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“The electrical system of the human body produces an amazing spectrum fidelity of information from music that these muscles play, not just two areas of loudness,” said Lock. “And so when we sensorize these electrodes in the limb, around the limb, we were able to use the algorithms that were developed through research to decode what that natural intent of the wearer is. So now all the amazing features that now is on these devices, we can take advantage of. The human can naturally control that device to do what they want it to do.”
The system works by determining a pattern of myoelectric signals that corresponds with what the user wants the prosthesis to do. There are different patterns for different movements, said Lock, and the firm’s algorithms recognize and decode that pattern in real time. For instance, moving a thumb uses a pattern different from opening a hand, which also is different when closing a hand. The system then tells the prosthesis to move according to the brain’s intentions.
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These solutions don’t come without a cost, however. High-end prostheses can cost from $10,000 and up. Fitting one with COAPT’s control system may add another $10,000 to the cost, which Lock said is simply a “matter of economics.” Although the number of users is approaching 1,000, he said, reductions based on economies of scale aren’t available. The system also is compatible with any robotic arm currently on the market.
While more costly robotic arms incorporate 3D printing in their production, the technology really benefits simpler prosthetics that are more affordable. One device, the BionicHand, uses 3D printing in its production and captures myoelectric pulses for four basic hand movements. But even simpler devices are being built with 3D printers for people with little means and those in developing countries.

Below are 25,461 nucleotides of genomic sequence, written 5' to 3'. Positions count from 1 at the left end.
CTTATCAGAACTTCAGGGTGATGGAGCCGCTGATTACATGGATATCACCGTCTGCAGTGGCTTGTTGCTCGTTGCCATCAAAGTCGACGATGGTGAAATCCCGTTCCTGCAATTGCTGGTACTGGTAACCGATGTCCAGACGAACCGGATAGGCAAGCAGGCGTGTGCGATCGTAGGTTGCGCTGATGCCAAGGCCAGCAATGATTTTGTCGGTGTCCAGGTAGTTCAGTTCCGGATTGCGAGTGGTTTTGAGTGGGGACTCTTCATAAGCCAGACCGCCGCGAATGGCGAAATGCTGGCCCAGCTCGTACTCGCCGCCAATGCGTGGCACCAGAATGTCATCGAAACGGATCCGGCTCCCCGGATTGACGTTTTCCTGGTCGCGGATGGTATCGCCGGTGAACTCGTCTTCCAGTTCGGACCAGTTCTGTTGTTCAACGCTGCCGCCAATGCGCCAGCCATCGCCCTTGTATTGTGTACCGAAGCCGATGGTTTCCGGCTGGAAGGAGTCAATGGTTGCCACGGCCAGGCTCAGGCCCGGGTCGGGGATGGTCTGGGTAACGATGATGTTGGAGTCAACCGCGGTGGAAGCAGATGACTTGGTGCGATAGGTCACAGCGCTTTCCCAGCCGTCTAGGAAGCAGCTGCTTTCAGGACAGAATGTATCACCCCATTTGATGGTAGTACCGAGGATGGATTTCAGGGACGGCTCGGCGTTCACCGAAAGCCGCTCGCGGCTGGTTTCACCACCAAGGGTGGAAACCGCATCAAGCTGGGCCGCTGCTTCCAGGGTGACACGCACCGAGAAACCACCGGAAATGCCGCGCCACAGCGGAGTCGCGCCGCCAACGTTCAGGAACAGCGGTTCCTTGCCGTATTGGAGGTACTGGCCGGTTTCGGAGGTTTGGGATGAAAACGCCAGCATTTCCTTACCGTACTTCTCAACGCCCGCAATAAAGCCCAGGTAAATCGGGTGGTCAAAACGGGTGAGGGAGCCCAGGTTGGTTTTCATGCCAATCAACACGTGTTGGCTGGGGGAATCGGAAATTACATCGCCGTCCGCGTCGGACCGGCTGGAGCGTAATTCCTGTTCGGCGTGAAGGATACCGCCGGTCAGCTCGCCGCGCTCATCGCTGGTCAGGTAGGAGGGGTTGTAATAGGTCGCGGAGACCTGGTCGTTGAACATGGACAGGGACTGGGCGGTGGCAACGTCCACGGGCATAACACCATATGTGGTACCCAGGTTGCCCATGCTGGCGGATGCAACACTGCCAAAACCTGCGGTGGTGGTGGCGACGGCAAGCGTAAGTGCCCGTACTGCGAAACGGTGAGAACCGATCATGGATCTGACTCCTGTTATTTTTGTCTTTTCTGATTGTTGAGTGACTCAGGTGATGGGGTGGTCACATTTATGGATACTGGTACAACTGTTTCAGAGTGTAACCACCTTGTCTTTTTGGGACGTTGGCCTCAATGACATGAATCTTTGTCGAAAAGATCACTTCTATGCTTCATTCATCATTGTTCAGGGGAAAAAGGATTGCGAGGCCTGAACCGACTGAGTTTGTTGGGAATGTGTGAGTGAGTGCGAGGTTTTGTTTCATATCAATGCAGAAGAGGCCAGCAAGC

According to the Amputee Coalition, a prosthetic hand can cost thousands of dollars; a standard myoelectric arm costs $10,000. A 3D-printed prosthesis can be had for as little as $50 because 3D-printed materials can reduce the price by up to 90 percent.
That is extremely important for children, who can be fitted with succeeding prostheses as they grow, and in developing countries.
Project e-Nable, for instance, provides 3D-printable prosthetic hand designs. E-Nable is a global online community of volunteers who make free 3D-printed, low-cost prosthetics for children and adults in need. Open-source designs created by volunteers have produced prosthetics for some 8,000 people, according to the organization.
At the upper end, 3D printing enables more custom, transparent designs for legs. Industrial designer William Root created an innovative design using 3D-printed titanium. UNYQ, a San Francisco-based firm, specializes in 3D-printed medical wearables. Last year it announced development of a 3D-printed leg socket that conforms to an individual’s specific body with sensors to record movement data. A clinician can use the data to replicate the socket, reducing costs if the original socket is damaged or the user is fitted with another, different prosthesis.